Saturday, September 28, 2013

"Buying into the Future" - September 29, 2013

Jeremiah 32:1-3, 6-15

            I’ve heard about land being available pretty cheaply these days.  You just have to know where to buy it and to be willing to hold onto it for a little while.  One spot would be the northeastern corner of Japan, near the town of Fukushima.  In 2011, the Japanese government announced that the area would be off-limits for the next several decades.[1]  You might want to give it a little more time than that, to be safe, but if you buy now your great-great-great-great-grandchildren may be able to make a few yen on the deal.  Along those same lines, there are some bargains to be had in the Ukraine.  Advance planning is required, because

“Those who want to [go] to the exclusion zone of Chernobyl have to file documents for a permit two weeks before their visit.  Then they are instructed at the checkpoint: visitors are not allowed to smoke, eat in the open air, take any plants or items away from the zone, drink water from the wells, rivers, or any other ground sources.  Bodies should be covered with clothes leaving as few exposed areas as possible.” [2]

Again, you may need to keep the deed to the land carefully and make arrangements to have it translated and reconfirmed every so often because the land is not expected to be safe for human habitation for the next 20,000 years.[3]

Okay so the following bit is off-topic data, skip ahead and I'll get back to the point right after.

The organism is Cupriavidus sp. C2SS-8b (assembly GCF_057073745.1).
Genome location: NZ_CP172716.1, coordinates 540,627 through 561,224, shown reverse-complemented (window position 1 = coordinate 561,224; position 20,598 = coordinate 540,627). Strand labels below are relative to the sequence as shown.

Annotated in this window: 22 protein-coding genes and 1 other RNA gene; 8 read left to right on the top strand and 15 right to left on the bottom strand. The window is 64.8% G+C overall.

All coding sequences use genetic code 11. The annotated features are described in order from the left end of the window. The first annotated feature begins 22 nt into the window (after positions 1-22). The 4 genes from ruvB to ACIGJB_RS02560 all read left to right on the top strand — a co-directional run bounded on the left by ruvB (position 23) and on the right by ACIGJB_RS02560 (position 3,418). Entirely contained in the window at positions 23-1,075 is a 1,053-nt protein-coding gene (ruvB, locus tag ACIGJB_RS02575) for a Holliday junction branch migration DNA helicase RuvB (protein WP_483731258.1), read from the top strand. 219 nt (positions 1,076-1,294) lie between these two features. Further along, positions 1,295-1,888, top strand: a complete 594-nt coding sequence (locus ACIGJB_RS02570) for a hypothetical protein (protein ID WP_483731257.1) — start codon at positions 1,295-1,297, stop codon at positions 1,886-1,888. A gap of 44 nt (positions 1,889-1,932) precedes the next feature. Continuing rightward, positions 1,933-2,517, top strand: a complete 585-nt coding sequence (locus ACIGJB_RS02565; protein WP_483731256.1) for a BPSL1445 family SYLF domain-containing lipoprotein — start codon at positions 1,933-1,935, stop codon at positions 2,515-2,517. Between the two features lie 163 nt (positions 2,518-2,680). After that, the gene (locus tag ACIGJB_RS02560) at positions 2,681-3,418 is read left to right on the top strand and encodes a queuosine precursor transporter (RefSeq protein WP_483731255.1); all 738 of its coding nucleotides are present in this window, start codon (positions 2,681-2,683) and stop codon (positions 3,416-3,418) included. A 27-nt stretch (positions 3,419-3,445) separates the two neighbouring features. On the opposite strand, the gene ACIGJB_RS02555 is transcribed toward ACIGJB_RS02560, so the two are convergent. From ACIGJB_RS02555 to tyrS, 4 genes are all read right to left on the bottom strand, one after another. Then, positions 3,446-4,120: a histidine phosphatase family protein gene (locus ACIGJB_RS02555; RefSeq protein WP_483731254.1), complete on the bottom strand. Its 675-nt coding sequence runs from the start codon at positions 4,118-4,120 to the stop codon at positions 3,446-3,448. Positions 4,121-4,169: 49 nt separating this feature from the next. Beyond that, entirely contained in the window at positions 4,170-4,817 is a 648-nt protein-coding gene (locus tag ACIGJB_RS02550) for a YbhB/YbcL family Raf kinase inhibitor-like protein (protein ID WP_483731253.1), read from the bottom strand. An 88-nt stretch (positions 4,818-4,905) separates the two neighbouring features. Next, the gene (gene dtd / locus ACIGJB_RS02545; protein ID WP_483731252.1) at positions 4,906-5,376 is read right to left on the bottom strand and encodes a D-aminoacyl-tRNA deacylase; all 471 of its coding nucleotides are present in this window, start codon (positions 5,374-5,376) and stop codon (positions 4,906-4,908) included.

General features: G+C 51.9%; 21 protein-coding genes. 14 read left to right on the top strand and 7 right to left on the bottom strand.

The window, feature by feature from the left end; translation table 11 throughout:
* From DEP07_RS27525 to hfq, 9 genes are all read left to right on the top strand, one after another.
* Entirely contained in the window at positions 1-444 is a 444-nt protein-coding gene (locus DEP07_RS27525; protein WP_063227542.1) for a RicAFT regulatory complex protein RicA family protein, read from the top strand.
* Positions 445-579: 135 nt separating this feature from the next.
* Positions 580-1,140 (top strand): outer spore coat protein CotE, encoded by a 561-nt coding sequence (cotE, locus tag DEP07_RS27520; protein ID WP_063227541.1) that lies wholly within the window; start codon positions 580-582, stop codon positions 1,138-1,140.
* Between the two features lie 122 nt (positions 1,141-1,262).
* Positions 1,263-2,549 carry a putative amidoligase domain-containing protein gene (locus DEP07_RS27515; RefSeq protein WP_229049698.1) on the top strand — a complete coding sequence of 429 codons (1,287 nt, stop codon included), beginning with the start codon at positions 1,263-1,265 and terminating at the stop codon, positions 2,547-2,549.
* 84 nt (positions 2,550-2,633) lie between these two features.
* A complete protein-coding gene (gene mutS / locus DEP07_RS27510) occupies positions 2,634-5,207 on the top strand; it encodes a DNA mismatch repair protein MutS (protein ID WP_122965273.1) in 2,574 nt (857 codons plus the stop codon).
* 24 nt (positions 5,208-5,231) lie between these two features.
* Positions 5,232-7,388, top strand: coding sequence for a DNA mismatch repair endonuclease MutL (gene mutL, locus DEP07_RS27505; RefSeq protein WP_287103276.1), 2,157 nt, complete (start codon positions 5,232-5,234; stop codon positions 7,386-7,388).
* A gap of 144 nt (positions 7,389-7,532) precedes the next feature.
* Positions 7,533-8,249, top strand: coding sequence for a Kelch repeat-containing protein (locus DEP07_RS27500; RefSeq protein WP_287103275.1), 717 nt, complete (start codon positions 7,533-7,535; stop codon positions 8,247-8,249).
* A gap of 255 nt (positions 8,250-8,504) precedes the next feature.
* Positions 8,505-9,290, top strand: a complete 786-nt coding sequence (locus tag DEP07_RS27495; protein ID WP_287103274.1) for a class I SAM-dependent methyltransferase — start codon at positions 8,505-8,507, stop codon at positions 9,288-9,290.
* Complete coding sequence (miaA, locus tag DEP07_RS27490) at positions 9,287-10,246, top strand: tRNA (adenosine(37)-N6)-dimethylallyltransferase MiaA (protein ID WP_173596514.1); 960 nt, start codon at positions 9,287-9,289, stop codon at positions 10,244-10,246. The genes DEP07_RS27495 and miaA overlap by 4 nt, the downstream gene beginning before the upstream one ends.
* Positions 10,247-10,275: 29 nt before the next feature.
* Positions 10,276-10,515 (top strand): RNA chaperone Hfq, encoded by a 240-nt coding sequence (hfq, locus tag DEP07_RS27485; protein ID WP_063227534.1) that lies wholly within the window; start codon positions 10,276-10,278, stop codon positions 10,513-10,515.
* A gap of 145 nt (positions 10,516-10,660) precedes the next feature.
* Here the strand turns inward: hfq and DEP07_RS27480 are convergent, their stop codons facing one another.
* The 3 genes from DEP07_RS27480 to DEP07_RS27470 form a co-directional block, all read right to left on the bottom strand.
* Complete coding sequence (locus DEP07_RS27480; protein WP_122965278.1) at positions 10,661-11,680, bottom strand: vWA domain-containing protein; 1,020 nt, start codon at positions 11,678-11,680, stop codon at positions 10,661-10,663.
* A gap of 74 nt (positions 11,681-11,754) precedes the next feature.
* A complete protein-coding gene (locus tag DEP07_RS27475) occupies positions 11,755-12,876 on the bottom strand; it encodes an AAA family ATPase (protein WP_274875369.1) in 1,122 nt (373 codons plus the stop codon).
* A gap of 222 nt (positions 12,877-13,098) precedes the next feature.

All that makes Jeremiah’s decision to exercise his option on the family farm, buying it from his cousin while it was in occupied territory, [Jeremiah 32:6] seem like a sure thing.  Jeremiah did feel certain that the time would come when the Babylonians would no longer control the land, and he spoke in the Lord’s name when he said,

“Thus says the Lord of hosts, the God of Israel: Houses and fields and vineyards shall again be bought in this land.” [Jeremiah 32:15]

On the other hand, he also made sure that there were multiple witnesses to the sale, and multiple copies of the deed, and ordered his assistant to

“Take these deeds, both this sealed deed of purchase and this open deed, and put them in an earthenware jar, in order that they may last for a long time.” [Jeremiah 32:14] 

He trusted that there would be a bright future, even while recognizing that the restoration would take place beyond his own lifetime.